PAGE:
The fact the game came down to a three-point play was ironic as both teams took 22 3-point attempts and there were times it seemed a 3-point shooting broke out.

Caupain’s traditional three-point play gave the Bearcats (7-0) a 55-54 lead. After a missed 3 by the Colonials (6-1) Octavius Ellis, who chosen the tournament MVP, scored on a tip-in. Patricio Garino scored on a drive for George Washington with 29 seconds left.

The Colonials let the Bearcats pass the ball around and they finally fouled when Ellis touched the ball with 14 seconds to play. Ellis, a 56 percent free throw shooter, clinched his MVP award by making both for a 59-56 lead. Two free throws by Caupain with 6.1 seconds left capped the scoring.

Farad Cobb and Kevin Johnson both had 11 points for the Bearcats while Ellis had nine points and seven rebounds.

Garino had 15 points for George Washington, Tyler Cavanaugh had 13 and Joe McDonald 11.

The Colonials finished 11 of 22 from 3-point range, not bad for a team that came in shooting 27.9 percent (29 of 104) from there. The 50 percent doesn’t look so good when you consider the Colonials made five of their first six 3-point attempts and were 8 of 11 from beyond the arc in the first half. They went 16:42 between 2-point field goals but led 30-27 at halftime.

The Bearcats were 7 of 22 from 3-point range but their advantage came at the free throw line where they were 10 of 12 compared to George Washington’s 3 of 4.


George Washington: The Colonials beat Tennessee in the opening round and they were 3 of 15 on 3s. … George Washington was off to its best start since it was8-0 in 2005-06. … The Colonials finished 10 for 34 from 2-point range.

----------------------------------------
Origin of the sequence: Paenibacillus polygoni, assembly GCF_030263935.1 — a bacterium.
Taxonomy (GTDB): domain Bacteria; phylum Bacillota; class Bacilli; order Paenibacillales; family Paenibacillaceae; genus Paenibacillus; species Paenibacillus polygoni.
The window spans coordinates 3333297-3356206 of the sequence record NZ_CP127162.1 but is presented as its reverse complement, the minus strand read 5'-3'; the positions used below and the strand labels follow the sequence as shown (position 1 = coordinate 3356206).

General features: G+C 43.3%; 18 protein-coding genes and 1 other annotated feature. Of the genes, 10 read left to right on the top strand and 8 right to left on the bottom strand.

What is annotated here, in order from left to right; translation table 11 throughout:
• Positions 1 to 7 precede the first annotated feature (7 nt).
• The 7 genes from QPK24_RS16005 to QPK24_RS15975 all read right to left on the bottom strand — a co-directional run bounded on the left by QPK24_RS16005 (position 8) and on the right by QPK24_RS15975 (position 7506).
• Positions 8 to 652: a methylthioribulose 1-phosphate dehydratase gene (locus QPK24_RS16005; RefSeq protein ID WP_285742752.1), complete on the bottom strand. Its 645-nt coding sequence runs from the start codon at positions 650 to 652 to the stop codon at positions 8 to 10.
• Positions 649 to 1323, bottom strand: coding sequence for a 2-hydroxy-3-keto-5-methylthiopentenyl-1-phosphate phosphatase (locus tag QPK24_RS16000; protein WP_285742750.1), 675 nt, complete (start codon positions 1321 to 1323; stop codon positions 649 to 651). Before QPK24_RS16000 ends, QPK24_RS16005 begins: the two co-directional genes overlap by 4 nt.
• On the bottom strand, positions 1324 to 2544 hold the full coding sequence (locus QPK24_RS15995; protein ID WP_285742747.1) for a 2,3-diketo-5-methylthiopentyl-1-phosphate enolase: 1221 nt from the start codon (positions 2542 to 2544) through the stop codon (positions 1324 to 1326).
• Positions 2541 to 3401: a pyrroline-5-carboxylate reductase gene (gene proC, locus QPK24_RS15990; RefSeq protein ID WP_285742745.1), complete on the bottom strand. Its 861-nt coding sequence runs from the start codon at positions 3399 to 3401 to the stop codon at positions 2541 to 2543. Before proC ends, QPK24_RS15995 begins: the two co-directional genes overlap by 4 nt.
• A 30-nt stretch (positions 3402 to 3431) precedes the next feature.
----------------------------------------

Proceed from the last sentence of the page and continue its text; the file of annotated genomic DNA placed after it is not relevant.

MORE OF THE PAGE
Cincinnati: The win gives the Bearcats a 13-1 all-time record against George Washington and this was their sixth straight. The last win came on Jan. 31, 1976. … Cincinnati is 7-0 for the fourth time in the last six seasons. … The Bearcats are 51-8 in and have won 24 of 25 in November under coach Mick Cronin. They have won 49 straight games when scoring over 60 points. The 60th point against the Colonials came with 6.1 seconds to play.


George Washington hosts Seton Hall on Wednesday.

Cincinnati hosts Butler on Wednesday.

Wichita State’s Anton Grady improving after being hospitalized

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Wichita State senior forward Anton Grady received some positive news on Saturday as a neurosurgeon reviewed MRI results, which are negative for spinal cord trauma.

According to a release from Wichita State, doctors believed Grady suffered a spinal cord concussion during a collision on Friday after he was taken off the floor in a stretcher and taken to a hospital in an ambulance. CT and MRI scans on Friday both turned up negative, but the news of Saturday’s results are an even more encouraging sign for Grady.

The injury for Grady occurred during a Friday loss to Alabama during the AdvoCare Invitational as the senior’s condition has improved since the collision. Grady will receive physical therapy over the next few days and doctors will check his progress before he is released from the hospital.

Grady has been alert and responsive to questions and had feeling in his extremities on Friday, but the use of his arms and legs was limited. By Saturday morning, Grady had improved the use of his extremities.

The 6-foot-8 Grady has averaged 9 points and 6 rebounds per game this season in his first season with the Shockers. The Cleveland State transfer is shooting 39 percent from the field.